US Press: pick of the papers

The ten must-read opinion pieces from today's US papers.

1. Bush tax cuts helped the rich get richer (Washington Post)

While few question the fact that income inequality has risen in the United States over the past three decades, there is plenty of dispute about why, argues this editorial.

2. Time Running Out for Romney's Rivals (New York Times)

The five remaining candidates in the race emerged from Monday night's fast-paced, tough-talking debate in Myrtle Beach much the way they went in, says Michael D. Shear.

3. Partisan Washington: Obama's broken promise (Politico)

Obama's failure to fulfill this central claim of his 2008 campaign has never been more glaringly obvious, write Carrie Budoff Brown and Jonathan Allen.

4. ECB Seeks Plan B (Wall Street Journal)

The European Central Bank is looking for a possible alternative to its current bond-buying program, write Hans Bentzien and Nicole Lundeen.

5. Romney endures battering in South Carolina (Los Angeles Times)

Mitt Romney was repeatedly put on the defensive over his business and government record, say Paul West and Seema Mehta.

6. Rick Perry stands by defense of Marines shown urinating on Taliban (Chicago Tribune)

Rick Perry criticises the administration's response to a video showing Marines urinating on Taliban bodie, according to John Hoeffel.

7. The GOP debate in South Carolina: 8 takeaways (Politico)

After a raucous debate in Myrtle Beach, S. C., the front-runner emerged with some bruises but his dignity and, more important, his status intact, says Maggie Haberman.

8. China's economy grows at slowest rate in more than two years (Los Angeles Times)

In the final quarter of 2011, China's economy grew at its slowest pace in 2½ years, according to David Pierson.

9. Serial killing suspect's life unraveled after Iraq (Los Angeles Times)

Itzcoatl 'Izzy' Ocampo once helped the homeless and was a gung-ho Marine, but friends and family say he suffered hallucinations after leaving the service, says Louis Sahagun and Christopher Goffard.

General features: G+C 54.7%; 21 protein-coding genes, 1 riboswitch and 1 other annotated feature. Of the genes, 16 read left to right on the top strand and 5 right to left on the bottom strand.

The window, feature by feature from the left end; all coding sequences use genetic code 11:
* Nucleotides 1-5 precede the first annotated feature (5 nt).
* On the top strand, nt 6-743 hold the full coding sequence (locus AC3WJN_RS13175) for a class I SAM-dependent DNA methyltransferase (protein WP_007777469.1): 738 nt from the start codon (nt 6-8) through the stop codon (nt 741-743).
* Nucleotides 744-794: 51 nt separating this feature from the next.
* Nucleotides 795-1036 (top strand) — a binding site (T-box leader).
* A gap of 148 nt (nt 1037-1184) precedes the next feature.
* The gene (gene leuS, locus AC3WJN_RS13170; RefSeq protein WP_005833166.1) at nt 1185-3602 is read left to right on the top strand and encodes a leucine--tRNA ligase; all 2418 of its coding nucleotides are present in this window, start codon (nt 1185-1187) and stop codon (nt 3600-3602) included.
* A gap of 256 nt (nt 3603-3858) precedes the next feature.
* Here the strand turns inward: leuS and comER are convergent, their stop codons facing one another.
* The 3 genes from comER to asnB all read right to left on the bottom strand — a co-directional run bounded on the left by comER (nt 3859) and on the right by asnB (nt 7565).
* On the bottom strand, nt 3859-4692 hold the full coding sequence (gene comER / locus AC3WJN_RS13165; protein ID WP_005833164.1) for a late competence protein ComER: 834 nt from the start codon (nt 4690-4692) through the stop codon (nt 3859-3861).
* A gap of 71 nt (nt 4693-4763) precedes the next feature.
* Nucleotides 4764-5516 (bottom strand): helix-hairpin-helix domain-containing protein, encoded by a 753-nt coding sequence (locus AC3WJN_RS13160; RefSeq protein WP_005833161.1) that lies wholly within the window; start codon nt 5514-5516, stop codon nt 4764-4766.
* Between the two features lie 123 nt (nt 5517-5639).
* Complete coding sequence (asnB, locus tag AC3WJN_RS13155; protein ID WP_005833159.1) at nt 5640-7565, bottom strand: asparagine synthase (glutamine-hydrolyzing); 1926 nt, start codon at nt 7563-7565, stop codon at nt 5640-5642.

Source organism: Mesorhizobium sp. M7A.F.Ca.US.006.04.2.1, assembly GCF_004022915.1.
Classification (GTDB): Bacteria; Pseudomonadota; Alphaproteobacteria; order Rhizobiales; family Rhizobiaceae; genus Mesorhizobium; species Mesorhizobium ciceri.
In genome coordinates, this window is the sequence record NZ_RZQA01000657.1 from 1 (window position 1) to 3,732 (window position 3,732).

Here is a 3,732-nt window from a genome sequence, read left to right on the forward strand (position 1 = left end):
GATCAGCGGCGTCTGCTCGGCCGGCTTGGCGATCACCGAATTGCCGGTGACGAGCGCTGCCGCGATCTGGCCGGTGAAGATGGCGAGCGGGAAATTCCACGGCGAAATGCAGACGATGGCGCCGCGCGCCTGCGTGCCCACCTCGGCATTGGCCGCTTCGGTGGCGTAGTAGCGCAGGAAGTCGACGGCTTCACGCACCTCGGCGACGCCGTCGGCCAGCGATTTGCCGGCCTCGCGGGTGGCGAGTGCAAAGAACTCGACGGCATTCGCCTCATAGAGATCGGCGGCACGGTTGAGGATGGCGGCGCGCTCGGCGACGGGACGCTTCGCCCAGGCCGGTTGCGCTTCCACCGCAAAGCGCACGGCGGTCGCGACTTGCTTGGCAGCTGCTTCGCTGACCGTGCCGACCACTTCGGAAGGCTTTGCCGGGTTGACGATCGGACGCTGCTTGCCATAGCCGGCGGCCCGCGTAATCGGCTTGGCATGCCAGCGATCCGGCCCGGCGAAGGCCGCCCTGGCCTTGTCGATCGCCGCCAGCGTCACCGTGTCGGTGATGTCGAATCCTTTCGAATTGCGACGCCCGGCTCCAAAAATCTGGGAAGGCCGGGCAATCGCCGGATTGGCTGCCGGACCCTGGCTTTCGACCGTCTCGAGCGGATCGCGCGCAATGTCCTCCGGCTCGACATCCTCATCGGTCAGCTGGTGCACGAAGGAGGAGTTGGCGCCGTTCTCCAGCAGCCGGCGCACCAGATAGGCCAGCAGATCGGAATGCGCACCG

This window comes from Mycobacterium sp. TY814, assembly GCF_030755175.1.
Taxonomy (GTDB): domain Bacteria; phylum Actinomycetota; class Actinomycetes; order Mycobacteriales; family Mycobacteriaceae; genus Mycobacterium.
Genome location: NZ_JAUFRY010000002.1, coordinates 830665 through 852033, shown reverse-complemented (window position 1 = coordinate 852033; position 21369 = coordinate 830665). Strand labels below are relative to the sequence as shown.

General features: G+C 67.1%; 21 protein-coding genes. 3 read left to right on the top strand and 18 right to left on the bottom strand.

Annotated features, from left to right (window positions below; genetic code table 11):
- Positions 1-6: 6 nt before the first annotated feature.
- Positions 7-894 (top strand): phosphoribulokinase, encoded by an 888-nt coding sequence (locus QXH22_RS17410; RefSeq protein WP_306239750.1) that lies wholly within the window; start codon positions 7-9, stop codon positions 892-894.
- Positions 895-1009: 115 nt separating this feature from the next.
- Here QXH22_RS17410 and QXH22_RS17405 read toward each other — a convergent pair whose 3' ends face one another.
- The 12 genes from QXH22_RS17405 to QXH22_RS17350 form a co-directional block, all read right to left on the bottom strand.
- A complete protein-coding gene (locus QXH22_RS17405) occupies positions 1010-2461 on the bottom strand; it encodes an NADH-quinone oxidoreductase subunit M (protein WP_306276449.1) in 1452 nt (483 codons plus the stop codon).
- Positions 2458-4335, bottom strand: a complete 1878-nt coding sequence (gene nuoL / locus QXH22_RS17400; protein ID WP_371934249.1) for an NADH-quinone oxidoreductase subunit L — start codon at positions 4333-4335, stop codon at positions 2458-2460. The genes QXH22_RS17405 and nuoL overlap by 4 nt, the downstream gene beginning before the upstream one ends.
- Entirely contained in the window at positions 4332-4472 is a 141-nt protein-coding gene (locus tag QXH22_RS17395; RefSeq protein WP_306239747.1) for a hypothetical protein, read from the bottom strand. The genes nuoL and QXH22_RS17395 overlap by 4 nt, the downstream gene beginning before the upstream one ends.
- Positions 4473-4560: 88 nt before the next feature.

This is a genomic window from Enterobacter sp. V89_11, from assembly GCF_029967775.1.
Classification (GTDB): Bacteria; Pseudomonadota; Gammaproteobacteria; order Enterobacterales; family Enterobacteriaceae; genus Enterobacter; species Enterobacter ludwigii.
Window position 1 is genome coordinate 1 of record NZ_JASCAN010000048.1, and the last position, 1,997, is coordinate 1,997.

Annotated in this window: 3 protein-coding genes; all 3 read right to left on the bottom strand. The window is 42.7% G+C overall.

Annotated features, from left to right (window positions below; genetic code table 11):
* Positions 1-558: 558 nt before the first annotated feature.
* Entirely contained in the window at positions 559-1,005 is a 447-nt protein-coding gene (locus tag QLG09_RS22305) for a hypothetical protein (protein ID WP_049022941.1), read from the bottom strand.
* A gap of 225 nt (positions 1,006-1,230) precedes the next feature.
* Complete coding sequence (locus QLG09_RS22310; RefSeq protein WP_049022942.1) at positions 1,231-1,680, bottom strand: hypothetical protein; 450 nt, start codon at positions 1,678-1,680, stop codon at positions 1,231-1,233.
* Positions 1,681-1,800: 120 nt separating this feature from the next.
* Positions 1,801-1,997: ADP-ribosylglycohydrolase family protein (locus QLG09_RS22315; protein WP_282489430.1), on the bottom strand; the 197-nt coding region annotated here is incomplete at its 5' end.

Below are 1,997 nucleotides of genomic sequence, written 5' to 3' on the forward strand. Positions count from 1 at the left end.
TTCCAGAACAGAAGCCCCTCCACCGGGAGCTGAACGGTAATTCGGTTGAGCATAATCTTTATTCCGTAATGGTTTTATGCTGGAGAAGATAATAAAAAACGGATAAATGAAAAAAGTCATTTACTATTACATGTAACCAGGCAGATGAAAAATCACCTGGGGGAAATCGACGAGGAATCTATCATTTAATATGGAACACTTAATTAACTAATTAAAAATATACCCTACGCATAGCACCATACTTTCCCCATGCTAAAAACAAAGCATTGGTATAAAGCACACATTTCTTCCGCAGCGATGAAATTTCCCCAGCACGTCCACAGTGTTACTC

10. Most in poll think Romney will clinch GOP nomination (Washington Post)

Mitt Romney holds a strong lead nationally in the race for the Republican presidential nomination, write Dan Balz and Jon Cohen.

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“Why are you here?”: Juncker and MEPs mock Nigel Farage at the European Parliament

Returning to the scene of the crime.

In today's European Parliament session, Jean-Claude Juncker, president of the European Commission, tried his best to keep things cordial during a debate on Brexit. He asked MEPs to "respect British democracy and the way it voiced its view".

Unfortunately, Nigel Farage, UKIP leader and MEP, felt it necessary to voice his view a little more by applauding - the last straw even for Juncker, who turned and spat: "That's the last time you are applauding here." 

MEPs laughed and clapped, and he continued: "I am surprised you are here. You are fighting for the exit. The British people voted in f avour of the exit. Why are you here?"  

Watch the exchange here:

Farage responded with an impromptu speech, in which he pointed out that MEPs laughed when he first planned to campaign for Britain to leave the EU: "Well, you're not laughing now". Hee said the EU was in "denial" and that its project had "failed".

MPs booed again.

He continued:

"Because what the little people did, what the ordinary people did – what the people who’d been oppressed over the last few years who’d seen their living standards go down did – was they rejected the multinationals, they rejected the merchant banks, they rejected big politics and they said actually, we want our country back, we want our fishing waters back, we want our borders back. 

"We want to be an independent, self-governing, normal nation. That is what we have done and that is what must happen. In doing so we now offer a beacon of hope to democrats across the rest of the European continent. I’ll make one prediction this morning: the United Kingdom will not be the last member state to leave the European Union."

The Independent has a full transcript of the speech.

Now, it sounds like Farage had something prepared – so it's no wonder he turned up in Brussels for this important task today, while Brexiteers in Britain frantically try to put together a plan for leaving the EU.

But your mole has to wonder if perhaps, in the face of a falling British pound and a party whose major source of income is MEP salaries and expenses, Farage is less willing to give up his cushy European job than he might like us to think. 

I'm a mole, innit.